A royal visit to Schloss Nymphenburg


 Standing in the rococo Great Hall of Schloss Nymphenburg, it’s easy to imagine Mozart, not yet six years old, performing for the Elector, the Electress and the royal court in 1763.

It was just the kind of intimate, exquisite event for which the room and palace were designed. A sumptuous jewel box, Nymphenburg provided the setting for summer pantomimes and concerts, picnics and card games which animated Bavarian court life.

Construction of Nymphenburg began in 1664, on farmland given to the Electress Henriette Adelaide by her husband in celebration of the birth of their first son. A summer villa, it was planned as an alternative to the royal residence in town.Work continued on the castle and grounds almost without interruption, until the middle of the 18th century and the result is one of the most beautiful – and largest – baroque-rococo palaces intact today.Until 1918, Nymphenburg was the residence of the Wittelsbach dynasty, Bavaria’s ruling family.

It is easy to join a tour that will take you to Schloss Nymphenburg. But you might consider visiting the castle independently. By car, the palace is only 20 minutes away from Munich and given the variety of things to see, adhering to a tour guide’s timetable can be a constraint.The frescoes and furnishings of the interior are worth lingering over. So is Ludwig the First’s famous ‘Gallery of Beauties’, portraits of 38 women who caught the Prince’s eye, from the shoemaker’s daughter to the Irish adventurous, Lola Montez, who became the royal mistress.

You can wander through the Elector’s elegant suite of rooms and then the matching suite for the Electress. They are connected by lavishly ornamented galleries and a variety of small rooms.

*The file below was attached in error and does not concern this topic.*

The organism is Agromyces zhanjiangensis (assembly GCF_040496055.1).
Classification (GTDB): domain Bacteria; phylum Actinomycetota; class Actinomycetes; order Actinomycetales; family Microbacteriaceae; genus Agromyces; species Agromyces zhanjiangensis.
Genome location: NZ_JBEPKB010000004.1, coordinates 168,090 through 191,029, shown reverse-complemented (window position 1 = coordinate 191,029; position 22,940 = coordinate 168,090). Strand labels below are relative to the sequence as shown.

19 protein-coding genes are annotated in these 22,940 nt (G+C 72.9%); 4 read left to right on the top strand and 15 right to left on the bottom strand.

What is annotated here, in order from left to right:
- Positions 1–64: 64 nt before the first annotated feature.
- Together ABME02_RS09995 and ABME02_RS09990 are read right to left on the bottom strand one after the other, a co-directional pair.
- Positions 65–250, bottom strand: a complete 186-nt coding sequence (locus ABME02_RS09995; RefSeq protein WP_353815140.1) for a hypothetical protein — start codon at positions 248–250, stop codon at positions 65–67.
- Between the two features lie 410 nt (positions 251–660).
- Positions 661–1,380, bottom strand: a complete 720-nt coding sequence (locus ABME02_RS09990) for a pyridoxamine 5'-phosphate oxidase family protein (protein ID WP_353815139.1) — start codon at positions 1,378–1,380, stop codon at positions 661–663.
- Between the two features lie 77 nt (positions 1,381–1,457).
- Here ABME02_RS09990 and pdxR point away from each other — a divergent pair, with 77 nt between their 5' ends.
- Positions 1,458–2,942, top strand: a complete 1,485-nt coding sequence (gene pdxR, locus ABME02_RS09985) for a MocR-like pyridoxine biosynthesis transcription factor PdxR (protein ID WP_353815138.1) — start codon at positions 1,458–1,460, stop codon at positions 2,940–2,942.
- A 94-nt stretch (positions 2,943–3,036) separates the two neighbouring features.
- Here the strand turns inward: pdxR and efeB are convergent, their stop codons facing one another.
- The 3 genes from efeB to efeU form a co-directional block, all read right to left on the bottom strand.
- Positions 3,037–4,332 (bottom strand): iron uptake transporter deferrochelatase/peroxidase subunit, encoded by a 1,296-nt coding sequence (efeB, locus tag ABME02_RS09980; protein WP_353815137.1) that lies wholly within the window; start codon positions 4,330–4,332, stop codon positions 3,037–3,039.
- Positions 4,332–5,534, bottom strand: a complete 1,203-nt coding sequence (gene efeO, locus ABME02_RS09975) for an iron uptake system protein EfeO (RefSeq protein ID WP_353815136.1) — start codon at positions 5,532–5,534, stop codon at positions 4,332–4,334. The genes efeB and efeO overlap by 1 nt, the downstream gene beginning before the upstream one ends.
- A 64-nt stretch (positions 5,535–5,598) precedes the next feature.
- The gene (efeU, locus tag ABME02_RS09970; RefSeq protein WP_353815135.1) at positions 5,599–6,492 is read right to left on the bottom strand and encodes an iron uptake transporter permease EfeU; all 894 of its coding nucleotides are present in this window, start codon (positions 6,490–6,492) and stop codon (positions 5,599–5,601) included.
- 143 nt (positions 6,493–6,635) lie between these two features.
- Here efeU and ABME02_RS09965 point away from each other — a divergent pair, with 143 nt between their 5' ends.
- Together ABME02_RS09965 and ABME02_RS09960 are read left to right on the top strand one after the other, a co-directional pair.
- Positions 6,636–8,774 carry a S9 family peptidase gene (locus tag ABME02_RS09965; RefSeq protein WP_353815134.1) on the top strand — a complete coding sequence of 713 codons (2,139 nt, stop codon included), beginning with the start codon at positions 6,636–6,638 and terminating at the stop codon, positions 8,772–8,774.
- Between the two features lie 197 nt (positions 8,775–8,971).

You’ll need time for the beautiful gardens, too, and for visits to the pavilions: a tea house designed as a pagoda, the royal bathing house and sauna, and best of all, “Amalienburg,” a hunting lodge iced in crystal and gilt and fitted with a hall of mirrors.
Its truly spectacular kitchen, walls and ceiling, covered in Dutch tiles in a Chinoiserie pattern, is situated right beside the Electress’ writing room. As was explained to the young Mozart and his sister on their visit, the late Electress wanted the kitchen near her, not in the basement or in an outbuilding, because she liked to cook.
Other attractions of Nymphenburg include the greenhouses, the royal coach house, the porcelain museum and a shop in which you can buy the famous Nymphenburg porcelain. The porcelain factory, which was brought here in 1761, is still housed in the castle’s “Cavalier Lodge”.

Schloss Nymphenburg and its gardens can be visited from 9am to 12.30pm and from 1.30pm to 5pm every day except Monday. You can reach the palace by public transport (tram number 17 or bus number 41) or by tour bus from Munich. The ideal solution, however, is to hire a car with a knowledgeable guide-driver :

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